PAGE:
At a medical conference recently a friend of mine was discussing the future of the private practice industry and what lay ahead.
My colleague shared the view that the “younger” newly appointed consultant is more adaptable to the direction of change in the private practice.
Thus they were a major driver in how the industry moves forward.
I say they are entrepreneurs.
Let me explain why.
Certainly newly appointed consultants cannot look forward to a hefty NHS pension at the end of their career.
The younger consultants are also facing a squeeze in fees from private medical insurance companies. Not to mention they journeyed through a number of years to reach the position they are in now.
Yet they find themselves in an increasingly competitive market.
The market is more competitive than those who came before them. The younger consultants are, so the evidence suggests, much more open to a business orientated approach than before. They have to.
In other words, the newly qualified consultant still has a mortgage to pay, mouths to feed, etc so is much more receptive to being an entrepreneur.
Say what you may but the fact remains the private medical healthcare environment is changing. Just as the NHS healthcare environment is changing.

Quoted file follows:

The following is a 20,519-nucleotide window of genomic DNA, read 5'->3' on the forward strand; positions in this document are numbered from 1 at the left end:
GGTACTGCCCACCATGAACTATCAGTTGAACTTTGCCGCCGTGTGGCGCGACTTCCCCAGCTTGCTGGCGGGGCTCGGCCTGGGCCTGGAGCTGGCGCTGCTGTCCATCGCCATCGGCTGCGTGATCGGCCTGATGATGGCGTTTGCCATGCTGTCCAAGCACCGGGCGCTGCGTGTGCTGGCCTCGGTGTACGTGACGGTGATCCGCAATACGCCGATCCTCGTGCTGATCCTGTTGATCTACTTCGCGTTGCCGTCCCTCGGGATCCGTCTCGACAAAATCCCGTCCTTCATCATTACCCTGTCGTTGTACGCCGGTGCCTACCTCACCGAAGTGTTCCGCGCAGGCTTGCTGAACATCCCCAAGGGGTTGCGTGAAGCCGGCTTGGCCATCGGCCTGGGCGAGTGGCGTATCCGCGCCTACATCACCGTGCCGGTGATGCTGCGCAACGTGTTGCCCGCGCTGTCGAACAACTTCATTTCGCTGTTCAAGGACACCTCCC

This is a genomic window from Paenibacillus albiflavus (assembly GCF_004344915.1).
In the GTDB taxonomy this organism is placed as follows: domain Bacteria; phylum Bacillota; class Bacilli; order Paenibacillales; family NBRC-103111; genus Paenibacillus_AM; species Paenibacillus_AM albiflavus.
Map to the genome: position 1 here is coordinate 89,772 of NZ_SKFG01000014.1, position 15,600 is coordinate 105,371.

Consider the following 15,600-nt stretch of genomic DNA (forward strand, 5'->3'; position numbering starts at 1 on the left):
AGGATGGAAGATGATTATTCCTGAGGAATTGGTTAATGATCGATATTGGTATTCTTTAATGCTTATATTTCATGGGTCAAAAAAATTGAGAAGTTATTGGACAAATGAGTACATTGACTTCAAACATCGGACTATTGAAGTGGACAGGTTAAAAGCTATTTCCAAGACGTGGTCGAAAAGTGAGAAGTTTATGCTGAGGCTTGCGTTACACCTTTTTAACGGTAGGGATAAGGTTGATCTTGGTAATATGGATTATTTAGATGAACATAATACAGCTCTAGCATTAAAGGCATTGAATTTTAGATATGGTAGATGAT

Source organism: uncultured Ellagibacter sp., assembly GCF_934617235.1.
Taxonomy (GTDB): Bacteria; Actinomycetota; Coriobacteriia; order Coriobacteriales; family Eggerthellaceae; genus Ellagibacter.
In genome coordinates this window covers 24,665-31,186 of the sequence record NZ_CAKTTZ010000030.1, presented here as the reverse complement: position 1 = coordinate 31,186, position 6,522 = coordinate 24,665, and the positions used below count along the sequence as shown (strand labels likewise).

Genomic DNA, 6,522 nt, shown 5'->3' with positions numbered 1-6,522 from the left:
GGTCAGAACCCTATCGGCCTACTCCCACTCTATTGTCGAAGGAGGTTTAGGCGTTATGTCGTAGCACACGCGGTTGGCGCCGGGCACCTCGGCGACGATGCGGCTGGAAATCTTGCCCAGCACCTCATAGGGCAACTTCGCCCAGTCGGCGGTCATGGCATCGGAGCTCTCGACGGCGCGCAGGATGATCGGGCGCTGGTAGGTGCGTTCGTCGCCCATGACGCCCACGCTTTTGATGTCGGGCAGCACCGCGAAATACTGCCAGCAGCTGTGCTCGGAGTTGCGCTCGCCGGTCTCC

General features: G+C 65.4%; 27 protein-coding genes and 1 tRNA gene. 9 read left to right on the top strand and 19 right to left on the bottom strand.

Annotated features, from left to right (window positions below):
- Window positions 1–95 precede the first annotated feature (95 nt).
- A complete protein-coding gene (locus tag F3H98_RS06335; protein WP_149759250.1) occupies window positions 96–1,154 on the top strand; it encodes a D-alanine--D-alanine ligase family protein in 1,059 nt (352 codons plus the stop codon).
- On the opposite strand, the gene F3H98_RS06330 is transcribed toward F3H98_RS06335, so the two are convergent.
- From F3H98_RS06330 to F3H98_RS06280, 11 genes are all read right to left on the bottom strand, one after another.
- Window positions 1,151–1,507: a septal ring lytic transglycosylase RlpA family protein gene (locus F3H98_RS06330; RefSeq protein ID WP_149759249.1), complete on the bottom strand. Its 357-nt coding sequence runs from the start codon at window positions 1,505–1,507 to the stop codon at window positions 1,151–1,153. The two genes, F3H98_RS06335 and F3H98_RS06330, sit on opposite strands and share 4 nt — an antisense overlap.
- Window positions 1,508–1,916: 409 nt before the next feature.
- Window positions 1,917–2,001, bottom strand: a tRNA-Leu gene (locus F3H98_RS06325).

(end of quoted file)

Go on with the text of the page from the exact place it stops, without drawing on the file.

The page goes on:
At the forefront of such changes will be the newly qualified consultant surgeon. To adapt or take advantage of such opportunities as may arise, the new qualified are using technology as never before. For example, they are much more amenable to the use of internet-based technology for marketing and PR. They have to be entrepreneurial.
To prosper, let alone survive, they must invest in technology. What is interesting is that they are more willing to do so than ever before.
To succeed with a private practice requires a significant amount of seriously hard work. This is not to suggest the application of medical skills is not important. It is.
But what is equally important are entrepreneurial skills. Marketing, financial expertise, and business managerial skills for example. These should not be assumed to be easy. They now have to be acquired.
Consider that a consultant – newly qualified or otherwise – works within the NHS.
The NHS provides a support infrastructure including premises, secretarial support and, crucially, a constant supply of new patients.
In the private sector, none of these items will be supplied. The consultant has to go out and actively find them for himself.
And that is why the consultant surgeon should be viewed as an entrepreneur.
Does anyone have a different view? I’d be delighted to hear from you.